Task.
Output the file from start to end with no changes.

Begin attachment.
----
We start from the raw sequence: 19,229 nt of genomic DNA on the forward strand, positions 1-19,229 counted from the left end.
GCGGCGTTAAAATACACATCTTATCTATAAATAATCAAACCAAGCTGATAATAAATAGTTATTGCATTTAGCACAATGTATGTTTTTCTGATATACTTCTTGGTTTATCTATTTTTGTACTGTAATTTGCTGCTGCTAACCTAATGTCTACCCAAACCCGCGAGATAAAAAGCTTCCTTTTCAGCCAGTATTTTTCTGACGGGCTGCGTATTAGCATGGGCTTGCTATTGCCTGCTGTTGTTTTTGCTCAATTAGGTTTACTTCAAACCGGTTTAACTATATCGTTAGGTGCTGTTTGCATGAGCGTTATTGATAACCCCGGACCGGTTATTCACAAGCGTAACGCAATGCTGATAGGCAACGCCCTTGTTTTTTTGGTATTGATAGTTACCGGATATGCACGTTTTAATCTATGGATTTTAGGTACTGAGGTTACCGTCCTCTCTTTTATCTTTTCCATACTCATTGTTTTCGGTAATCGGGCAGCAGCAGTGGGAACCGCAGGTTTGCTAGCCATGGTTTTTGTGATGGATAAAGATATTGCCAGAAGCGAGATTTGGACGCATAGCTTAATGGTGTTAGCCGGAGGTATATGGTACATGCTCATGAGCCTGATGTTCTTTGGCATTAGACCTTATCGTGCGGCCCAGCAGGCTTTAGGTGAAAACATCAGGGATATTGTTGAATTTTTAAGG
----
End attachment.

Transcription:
We start from the raw sequence: 19,229 nt of genomic DNA on the forward strand, positions 1-19,229 counted from the left end.
GCGGCGTTAAAATACACATCTTATCTATAAATAATCAAACCAAGCTGATAATAAATAGTTATTGCATTTAGCACAATGTATGTTTTTCTGATATACTTCTTGGTTTATCTATTTTTGTACTGTAATTTGCTGCTGCTAACCTAATGTCTACCCAAACCCGCGAGATAAAAAGCTTCCTTTTCAGCCAGTATTTTTCTGACGGGCTGCGTATTAGCATGGGCTTGCTATTGCCTGCTGTTGTTTTTGCTCAATTAGGTTTACTTCAAACCGGTTTAACTATATCGTTAGGTGCTGTTTGCATGAGCGTTATTGATAACCCCGGACCGGTTATTCACAAGCGTAACGCAATGCTGATAGGCAACGCCCTTGTTTTTTTGGTATTGATAGTTACCGGATATGCACGTTTTAATCTATGGATTTTAGGTACTGAGGTTACCGTCCTCTCTTTTATCTTTTCCATACTCATTGTTTTCGGTAATCGGGCAGCAGCAGTGGGAACCGCAGGTTTGCTAGCCATGGTTTTTGTGATGGATAAAGATATTGCCAGAAGCGAGATTTGGACGCATAGCTTAATGGTGTTAGCCGGAGGTATATGGTACATGCTCATGAGCCTGATGTTCTTTGGCATTAGACCTTATCGTGCGGCCCAGCAGGCTTTAGGTGAAAACATCAGGGATATTGTTGAATTTTTAAGG